Moving Image Review is back after a two-issue hiatus. During this “break” we focused on developing and re-launching our website, oldfilm.org. The “new” oldfilm.org gives us the capability to share thousands of records about our holdings, and as time goes on, thousands of video clips. As I write this we have all the records on our test site and the first wave – 50 finding aids from the Work Life project (see Grants in Action) – in place. Publishing additional records will be an incremental process, but we will be adding more as quickly as possible.
We are also committed to publishing an electronic version of MIR. Many have asked to receive our newsletter via email, but a strong contingent still wants paper. We will continue down both paths for the time being.
The Little Things
Northeast Historic Film’s 25th anniversary inclines me to make sweeping predictions about the future and global assessments about past accomplishments. Of course, it is important to sum up and plan for the future, but 25 years is made up of moments. On any given day it’s the little things that define us.
Whether it’s the repartee between Phil Yates and the regulars coming to a Friday night movie, or the surprised look on a first-time visitor’s face when they realize the Alamo houses more than a movie theater (yes, those vaults cost $1.8 million to build and house film collections from up and down the east coast), or Jane finding we do have that Class D semi-final basketball game Uncle Jim played in 1971.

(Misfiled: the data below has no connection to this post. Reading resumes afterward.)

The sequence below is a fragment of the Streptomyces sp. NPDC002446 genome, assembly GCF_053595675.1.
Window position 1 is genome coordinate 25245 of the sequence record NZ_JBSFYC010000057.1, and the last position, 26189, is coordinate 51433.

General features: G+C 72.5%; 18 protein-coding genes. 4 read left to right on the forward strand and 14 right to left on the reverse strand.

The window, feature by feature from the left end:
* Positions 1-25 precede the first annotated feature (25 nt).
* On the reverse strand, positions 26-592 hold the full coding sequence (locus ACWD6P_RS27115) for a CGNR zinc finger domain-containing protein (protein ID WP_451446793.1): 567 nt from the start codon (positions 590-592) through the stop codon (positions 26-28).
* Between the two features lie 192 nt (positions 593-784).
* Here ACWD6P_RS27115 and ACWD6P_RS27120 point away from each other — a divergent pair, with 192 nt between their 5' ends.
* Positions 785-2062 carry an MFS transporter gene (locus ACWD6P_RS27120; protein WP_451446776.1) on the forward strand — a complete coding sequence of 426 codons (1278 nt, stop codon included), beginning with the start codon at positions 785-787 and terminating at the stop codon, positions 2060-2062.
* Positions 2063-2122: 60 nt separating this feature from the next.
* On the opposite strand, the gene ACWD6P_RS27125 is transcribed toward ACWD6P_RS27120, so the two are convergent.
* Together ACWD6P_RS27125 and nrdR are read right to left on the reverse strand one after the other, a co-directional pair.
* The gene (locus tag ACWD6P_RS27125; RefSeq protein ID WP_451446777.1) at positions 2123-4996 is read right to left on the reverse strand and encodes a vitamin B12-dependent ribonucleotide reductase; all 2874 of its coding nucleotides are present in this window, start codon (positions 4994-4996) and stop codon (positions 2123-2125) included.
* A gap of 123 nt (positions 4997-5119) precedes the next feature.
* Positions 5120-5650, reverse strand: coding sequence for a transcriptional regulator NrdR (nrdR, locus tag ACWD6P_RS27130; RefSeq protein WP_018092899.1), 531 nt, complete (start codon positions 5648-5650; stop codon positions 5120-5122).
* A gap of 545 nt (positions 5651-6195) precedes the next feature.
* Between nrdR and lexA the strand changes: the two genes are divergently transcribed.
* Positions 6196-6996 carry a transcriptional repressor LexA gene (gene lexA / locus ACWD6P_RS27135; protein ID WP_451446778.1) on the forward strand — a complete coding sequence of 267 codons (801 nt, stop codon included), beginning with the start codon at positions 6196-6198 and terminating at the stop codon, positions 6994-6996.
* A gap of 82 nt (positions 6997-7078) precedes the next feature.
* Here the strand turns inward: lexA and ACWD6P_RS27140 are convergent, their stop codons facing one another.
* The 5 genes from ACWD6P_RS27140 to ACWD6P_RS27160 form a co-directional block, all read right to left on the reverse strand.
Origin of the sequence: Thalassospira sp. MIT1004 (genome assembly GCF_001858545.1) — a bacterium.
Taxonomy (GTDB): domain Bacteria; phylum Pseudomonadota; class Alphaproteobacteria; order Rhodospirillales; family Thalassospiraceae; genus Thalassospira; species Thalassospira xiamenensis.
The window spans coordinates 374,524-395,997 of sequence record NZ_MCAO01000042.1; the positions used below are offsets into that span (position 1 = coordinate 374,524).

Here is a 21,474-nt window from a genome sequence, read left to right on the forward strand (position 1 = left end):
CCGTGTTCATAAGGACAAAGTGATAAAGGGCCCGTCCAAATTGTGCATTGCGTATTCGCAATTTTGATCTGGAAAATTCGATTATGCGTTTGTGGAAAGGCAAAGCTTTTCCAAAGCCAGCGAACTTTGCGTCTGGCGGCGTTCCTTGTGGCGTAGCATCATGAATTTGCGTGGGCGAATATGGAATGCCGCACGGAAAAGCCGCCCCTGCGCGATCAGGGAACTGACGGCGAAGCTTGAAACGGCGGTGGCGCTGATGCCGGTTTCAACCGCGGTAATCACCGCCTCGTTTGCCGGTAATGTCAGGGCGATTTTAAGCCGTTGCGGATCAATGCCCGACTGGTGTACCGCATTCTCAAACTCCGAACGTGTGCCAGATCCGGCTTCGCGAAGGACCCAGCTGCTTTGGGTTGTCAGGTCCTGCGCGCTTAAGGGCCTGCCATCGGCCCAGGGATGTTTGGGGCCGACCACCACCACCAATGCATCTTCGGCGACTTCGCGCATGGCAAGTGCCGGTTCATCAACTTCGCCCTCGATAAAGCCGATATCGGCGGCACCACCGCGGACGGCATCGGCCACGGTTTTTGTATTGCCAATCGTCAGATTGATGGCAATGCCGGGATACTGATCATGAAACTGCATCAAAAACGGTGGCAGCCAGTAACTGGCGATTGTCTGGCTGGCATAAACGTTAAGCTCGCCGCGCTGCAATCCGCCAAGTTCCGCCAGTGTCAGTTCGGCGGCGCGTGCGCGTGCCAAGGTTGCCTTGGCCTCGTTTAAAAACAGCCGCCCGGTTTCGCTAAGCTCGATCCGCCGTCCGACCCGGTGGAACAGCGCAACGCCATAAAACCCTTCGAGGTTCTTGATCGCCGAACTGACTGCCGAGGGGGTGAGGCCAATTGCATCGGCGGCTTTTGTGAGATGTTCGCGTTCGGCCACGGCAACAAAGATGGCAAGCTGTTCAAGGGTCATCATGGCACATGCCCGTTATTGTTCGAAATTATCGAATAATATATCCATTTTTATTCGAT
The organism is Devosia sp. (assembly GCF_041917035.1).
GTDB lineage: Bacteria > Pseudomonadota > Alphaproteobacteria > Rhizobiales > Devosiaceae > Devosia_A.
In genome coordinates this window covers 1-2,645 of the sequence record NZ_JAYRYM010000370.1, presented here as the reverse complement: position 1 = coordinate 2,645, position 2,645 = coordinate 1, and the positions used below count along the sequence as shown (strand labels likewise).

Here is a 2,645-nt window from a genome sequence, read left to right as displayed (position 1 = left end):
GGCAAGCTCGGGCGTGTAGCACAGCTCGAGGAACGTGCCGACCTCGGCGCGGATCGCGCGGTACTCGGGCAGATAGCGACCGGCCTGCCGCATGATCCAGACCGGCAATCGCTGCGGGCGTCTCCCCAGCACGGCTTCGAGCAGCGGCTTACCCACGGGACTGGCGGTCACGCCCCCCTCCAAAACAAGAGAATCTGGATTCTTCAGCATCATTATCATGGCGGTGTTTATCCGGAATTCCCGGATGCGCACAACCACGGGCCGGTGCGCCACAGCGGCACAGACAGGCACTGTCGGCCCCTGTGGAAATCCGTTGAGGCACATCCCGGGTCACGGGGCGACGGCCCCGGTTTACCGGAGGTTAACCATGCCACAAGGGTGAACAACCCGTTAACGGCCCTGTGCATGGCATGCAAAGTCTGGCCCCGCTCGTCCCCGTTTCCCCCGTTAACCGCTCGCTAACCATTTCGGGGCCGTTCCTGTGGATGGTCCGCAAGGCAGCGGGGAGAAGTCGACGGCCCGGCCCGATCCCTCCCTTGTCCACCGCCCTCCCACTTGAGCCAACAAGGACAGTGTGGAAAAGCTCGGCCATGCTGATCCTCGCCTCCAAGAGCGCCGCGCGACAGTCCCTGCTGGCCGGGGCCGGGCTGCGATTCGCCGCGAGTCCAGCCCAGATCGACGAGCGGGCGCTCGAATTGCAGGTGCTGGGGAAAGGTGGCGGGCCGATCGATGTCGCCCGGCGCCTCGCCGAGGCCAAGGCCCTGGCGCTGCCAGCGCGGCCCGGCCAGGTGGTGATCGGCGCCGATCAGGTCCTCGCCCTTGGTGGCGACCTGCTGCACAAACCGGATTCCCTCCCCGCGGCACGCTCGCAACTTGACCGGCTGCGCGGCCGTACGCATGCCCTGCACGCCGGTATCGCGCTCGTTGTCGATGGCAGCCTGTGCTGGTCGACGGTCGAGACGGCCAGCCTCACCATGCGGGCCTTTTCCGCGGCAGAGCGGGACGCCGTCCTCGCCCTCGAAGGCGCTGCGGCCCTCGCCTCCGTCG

I’d like to think that if we take care of the little things, the milestones will roll around. But I’m enough of a realist to understand that it also takes strategic thinking, long-range planning, constant adjustment and re-evaluation, too.
Following a tradition as old as the company (my daughter Catherine was four months old and witnessed the founding of the company from her baby carrier), I’d like to introduce our newest office baby: Collection Manager Gemma Perretta’s daughter, Dorothy Anjelica Scott. Congratulations, Gemma.
Statement of Purpose
The purpose of Northeast Historic Film is
to collect, preserve, and make available
to the public, film and videotape of interest
to the people of northern New England.
include but are not limited to a survey
of moving pictures of northern New England;
preserving and safeguarding film and videotape
through restoration, duplication, providing
technical guidance and climate- controlled
storage; creation of educational programs
through screenings and exhibitions on-site
and in touring programs; assistance to members
of the public, scholars and students at
all levels, and members of the film and
video production community, through providing
a study center, technical services and facilities.